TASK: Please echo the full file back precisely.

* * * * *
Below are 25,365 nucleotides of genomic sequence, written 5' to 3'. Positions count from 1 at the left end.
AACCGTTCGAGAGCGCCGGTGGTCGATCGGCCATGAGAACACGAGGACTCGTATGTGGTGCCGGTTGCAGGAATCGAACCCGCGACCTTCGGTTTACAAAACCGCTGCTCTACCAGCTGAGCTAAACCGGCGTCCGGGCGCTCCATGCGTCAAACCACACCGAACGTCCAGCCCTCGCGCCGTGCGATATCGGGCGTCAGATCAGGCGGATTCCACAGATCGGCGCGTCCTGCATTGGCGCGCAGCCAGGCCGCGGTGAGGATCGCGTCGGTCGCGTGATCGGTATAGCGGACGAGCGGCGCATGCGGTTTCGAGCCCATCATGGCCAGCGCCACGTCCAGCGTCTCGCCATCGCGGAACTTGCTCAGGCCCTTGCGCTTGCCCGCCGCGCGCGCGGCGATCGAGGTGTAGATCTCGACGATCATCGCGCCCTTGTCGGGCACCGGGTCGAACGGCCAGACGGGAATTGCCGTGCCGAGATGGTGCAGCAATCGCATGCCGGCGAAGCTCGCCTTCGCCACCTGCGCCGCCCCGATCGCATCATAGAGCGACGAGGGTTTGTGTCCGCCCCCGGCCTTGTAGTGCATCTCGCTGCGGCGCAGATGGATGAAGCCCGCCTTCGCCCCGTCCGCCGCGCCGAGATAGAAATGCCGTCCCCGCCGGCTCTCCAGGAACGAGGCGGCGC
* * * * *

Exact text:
Below are 25,365 nucleotides of genomic sequence, written 5' to 3'. Positions count from 1 at the left end.
AACCGTTCGAGAGCGCCGGTGGTCGATCGGCCATGAGAACACGAGGACTCGTATGTGGTGCCGGTTGCAGGAATCGAACCCGCGACCTTCGGTTTACAAAACCGCTGCTCTACCAGCTGAGCTAAACCGGCGTCCGGGCGCTCCATGCGTCAAACCACACCGAACGTCCAGCCCTCGCGCCGTGCGATATCGGGCGTCAGATCAGGCGGATTCCACAGATCGGCGCGTCCTGCATTGGCGCGCAGCCAGGCCGCGGTGAGGATCGCGTCGGTCGCGTGATCGGTATAGCGGACGAGCGGCGCATGCGGTTTCGAGCCCATCATGGCCAGCGCCACGTCCAGCGTCTCGCCATCGCGGAACTTGCTCAGGCCCTTGCGCTTGCCCGCCGCGCGCGCGGCGATCGAGGTGTAGATCTCGACGATCATCGCGCCCTTGTCGGGCACCGGGTCGAACGGCCAGACGGGAATTGCCGTGCCGAGATGGTGCAGCAATCGCATGCCGGCGAAGCTCGCCTTCGCCACCTGCGCCGCCCCGATCGCATCATAGAGCGACGAGGGTTTGTGTCCGCCCCCGGCCTTGTAGTGCATCTCGCTGCGGCGCAGATGGATGAAGCCCGCCTTCGCCCCGTCCGCCGCGCCGAGATAGAAATGCCGTCCCCGCCGGCTCTCCAGGAACGAGGCGGCGC